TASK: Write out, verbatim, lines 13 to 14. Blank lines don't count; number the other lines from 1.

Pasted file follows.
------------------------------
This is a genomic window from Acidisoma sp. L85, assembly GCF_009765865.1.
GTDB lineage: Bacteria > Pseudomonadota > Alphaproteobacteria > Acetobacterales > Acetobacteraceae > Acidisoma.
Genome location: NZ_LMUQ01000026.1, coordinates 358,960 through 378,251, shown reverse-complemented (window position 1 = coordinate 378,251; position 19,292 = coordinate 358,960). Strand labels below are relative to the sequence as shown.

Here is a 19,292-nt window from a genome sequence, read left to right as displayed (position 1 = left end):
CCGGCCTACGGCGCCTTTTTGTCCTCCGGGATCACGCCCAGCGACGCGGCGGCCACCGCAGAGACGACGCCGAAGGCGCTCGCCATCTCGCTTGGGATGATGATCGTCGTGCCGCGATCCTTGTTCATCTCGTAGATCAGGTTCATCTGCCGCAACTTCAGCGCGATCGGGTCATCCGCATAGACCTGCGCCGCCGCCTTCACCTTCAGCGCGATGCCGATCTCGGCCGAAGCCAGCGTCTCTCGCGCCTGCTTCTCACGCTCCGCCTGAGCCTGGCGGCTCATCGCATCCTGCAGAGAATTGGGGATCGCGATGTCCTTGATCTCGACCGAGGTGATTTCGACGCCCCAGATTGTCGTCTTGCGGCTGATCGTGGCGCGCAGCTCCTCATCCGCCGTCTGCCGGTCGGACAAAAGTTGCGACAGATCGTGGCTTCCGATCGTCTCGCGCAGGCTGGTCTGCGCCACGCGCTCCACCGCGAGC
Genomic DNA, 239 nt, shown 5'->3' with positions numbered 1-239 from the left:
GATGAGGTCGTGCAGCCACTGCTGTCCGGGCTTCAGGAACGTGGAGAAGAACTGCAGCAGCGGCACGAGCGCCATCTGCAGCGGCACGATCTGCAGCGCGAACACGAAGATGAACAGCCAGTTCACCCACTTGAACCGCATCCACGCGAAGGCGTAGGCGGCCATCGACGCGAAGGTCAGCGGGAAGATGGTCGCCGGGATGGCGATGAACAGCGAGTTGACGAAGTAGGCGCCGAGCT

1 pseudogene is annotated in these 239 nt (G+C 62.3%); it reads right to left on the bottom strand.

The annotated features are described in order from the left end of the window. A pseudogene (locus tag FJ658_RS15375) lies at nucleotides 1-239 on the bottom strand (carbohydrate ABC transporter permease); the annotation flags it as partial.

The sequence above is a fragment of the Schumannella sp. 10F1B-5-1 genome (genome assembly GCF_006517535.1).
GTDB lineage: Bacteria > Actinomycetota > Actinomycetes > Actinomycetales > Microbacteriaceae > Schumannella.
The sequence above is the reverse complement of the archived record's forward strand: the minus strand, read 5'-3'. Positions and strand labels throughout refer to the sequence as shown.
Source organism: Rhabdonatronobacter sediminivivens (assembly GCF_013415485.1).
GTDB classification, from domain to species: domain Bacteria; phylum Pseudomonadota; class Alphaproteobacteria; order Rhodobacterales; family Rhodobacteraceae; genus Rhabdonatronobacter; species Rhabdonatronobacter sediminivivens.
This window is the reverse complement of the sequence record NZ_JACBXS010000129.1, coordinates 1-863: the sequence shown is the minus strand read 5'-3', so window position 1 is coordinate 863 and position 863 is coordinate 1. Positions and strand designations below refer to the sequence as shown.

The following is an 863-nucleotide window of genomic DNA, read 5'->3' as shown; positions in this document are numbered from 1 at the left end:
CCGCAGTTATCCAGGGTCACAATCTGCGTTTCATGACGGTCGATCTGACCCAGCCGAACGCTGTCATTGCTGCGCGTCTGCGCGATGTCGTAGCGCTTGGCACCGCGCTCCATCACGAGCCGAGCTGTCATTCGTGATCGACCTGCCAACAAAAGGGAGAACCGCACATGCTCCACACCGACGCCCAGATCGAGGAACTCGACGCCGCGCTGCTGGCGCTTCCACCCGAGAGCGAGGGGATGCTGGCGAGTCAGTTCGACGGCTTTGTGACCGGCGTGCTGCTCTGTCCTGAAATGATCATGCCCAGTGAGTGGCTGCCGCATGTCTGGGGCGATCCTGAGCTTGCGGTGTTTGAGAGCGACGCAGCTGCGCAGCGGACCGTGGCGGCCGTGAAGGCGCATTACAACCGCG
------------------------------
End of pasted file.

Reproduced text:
Source organism: Rhabdonatronobacter sediminivivens (assembly GCF_013415485.1).
GTDB classification, from domain to species: domain Bacteria; phylum Pseudomonadota; class Alphaproteobacteria; order Rhodobacterales; family Rhodobacteraceae; genus Rhabdonatronobacter; species Rhabdonatronobacter sediminivivens.